By Lewis Tesser, Partner, and Timothy Nolen, Associate, of Tesser, Ryan & Rochman, LLP
An opinion from the Court of Appeals has determined that, when determining the applicable statute of limitations, a school district is considered a corporation. The litigation involved issues of civil procedure, statutory interpretation, corporate law, appellate practice and constitutional law.
The case, Roslyn Union Free School District Barkan et al., 16 N.Y.3d 643 (May 3, 2011), concerned a school district which filed suit against a former school board member for breach of fiduciary duty after the school district learned that various other board members—not including the defendant—had stolen money from the school district. The defendant argued that the cause of action was barred by the statute of limitations because the school district failed to file suit within three years, as required by statute. Judge Graffeo’s opinion for the Court, however, rejected the defendant’s argument. Judge Graffeo noted that another statute provided a six-year statute of limitations for suits by a corporation against former board members to recover damages. Because various statutes described school districts as “corporations,” the six-year statute of limitations applied and the action was timely.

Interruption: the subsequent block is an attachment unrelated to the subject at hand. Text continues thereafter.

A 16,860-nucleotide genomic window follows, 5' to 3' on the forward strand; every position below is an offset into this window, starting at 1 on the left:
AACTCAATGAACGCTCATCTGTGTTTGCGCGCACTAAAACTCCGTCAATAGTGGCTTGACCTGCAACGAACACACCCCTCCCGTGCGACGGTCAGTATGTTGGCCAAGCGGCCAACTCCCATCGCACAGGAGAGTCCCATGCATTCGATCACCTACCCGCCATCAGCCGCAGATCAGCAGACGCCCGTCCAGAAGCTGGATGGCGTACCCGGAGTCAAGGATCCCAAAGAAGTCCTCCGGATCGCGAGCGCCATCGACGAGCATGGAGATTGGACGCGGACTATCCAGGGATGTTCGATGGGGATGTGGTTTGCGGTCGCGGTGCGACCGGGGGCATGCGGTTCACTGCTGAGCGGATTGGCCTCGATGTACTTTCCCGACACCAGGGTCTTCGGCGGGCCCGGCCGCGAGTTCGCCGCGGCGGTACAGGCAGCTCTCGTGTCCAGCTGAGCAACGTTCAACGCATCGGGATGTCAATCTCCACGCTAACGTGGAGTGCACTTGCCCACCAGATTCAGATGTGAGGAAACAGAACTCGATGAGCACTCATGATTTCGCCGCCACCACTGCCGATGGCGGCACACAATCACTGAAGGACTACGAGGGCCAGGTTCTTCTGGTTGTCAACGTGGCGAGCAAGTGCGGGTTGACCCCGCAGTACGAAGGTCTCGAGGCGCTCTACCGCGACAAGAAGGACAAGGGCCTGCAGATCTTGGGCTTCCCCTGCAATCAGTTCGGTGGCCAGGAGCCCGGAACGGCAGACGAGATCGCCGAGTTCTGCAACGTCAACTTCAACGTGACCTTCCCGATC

Roslyn is a unique example of how procedural rules and statutory interpretation can play a pivotal role in deciding whether a case may be heard at all: in Roslyn, the entire case would be untimely unless the school district was considered a corporation. At Tesser, Ryan & Rochman, our attorneys’ knowledge of procedural, constitutional and corporate law gives us a basis for identifying potential procedural issues and addressing them effectively.